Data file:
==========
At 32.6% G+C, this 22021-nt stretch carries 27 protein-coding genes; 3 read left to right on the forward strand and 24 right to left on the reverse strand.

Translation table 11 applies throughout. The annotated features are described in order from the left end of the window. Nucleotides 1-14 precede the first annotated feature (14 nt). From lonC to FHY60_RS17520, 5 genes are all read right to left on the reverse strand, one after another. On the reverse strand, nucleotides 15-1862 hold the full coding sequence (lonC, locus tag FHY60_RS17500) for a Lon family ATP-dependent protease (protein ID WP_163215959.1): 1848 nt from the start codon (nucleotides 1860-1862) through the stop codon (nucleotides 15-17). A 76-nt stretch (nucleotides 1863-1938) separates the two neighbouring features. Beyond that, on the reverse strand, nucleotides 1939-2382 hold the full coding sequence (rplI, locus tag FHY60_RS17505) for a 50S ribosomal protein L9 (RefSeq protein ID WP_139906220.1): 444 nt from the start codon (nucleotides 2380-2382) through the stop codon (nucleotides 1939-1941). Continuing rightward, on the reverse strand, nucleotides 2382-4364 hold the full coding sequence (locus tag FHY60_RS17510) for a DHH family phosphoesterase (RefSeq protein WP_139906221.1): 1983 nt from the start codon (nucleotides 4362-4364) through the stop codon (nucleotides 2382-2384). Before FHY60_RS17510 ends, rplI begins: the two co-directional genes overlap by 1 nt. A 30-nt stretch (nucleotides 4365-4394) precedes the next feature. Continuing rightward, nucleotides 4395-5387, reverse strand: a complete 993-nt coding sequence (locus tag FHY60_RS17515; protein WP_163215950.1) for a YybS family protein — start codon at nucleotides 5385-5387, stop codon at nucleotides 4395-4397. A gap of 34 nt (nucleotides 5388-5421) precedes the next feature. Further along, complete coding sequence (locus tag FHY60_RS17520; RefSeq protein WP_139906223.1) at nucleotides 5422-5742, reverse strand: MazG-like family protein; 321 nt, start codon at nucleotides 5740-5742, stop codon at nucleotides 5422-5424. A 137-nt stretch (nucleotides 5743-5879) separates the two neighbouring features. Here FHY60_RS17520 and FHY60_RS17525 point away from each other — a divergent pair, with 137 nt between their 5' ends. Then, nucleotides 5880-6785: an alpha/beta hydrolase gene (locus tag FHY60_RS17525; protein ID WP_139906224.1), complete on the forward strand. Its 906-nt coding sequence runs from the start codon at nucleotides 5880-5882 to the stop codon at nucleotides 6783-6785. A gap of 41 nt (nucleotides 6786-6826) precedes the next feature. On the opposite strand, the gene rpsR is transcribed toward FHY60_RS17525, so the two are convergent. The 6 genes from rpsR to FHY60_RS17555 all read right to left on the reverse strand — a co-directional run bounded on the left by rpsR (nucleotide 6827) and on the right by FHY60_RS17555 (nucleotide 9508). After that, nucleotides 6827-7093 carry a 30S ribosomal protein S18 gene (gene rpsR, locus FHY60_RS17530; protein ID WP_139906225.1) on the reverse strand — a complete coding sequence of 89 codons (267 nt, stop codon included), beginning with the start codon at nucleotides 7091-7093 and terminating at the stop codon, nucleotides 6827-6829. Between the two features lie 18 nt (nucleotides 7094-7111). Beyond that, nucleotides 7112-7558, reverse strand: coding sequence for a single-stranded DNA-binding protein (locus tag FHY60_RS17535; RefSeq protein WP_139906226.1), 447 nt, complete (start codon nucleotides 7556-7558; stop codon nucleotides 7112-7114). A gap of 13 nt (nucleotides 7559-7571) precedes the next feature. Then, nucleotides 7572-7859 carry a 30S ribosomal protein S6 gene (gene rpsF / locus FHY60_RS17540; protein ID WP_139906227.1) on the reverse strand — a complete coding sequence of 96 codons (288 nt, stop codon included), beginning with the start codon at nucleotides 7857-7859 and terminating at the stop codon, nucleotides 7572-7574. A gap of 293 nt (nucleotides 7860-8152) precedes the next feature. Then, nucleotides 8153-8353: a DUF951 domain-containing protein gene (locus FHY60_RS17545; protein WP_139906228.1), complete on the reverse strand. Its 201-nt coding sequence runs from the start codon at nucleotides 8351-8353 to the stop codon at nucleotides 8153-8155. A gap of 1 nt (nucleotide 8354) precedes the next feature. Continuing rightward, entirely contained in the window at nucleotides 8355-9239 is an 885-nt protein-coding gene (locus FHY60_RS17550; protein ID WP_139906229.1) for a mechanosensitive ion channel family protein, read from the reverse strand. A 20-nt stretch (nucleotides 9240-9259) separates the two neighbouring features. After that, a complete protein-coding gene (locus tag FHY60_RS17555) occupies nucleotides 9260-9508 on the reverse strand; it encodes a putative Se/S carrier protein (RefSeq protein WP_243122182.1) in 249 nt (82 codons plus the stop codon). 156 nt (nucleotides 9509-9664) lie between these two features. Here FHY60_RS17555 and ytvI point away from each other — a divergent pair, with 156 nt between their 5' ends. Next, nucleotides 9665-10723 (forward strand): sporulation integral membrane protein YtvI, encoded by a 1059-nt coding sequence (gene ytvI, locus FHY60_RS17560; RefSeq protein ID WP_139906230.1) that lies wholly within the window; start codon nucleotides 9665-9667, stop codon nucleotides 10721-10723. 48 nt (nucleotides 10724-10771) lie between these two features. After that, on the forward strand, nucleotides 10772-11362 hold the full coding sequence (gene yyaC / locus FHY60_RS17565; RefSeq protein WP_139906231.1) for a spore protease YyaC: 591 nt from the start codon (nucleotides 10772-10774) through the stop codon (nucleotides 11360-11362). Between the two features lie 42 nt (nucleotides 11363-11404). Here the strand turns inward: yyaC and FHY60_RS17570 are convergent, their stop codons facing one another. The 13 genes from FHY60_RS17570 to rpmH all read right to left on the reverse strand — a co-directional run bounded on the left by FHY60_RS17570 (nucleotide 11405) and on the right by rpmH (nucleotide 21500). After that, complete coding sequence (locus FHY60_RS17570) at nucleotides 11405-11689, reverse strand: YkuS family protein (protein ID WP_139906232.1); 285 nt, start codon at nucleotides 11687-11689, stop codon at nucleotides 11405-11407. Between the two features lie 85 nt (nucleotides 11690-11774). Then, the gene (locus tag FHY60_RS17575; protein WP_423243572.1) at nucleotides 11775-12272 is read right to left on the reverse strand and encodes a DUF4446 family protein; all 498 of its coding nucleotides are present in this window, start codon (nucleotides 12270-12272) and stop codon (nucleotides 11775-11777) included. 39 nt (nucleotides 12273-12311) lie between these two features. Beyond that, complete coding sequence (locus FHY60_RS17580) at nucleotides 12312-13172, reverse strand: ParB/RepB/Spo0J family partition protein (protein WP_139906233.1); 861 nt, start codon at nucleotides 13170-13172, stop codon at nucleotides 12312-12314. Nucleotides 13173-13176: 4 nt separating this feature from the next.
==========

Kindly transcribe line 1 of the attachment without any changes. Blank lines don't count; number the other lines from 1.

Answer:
At 32.6% G+C, this 22021-nt stretch carries 27 protein-coding genes; 3 read left to right on the forward strand and 24 right to left on the reverse strand.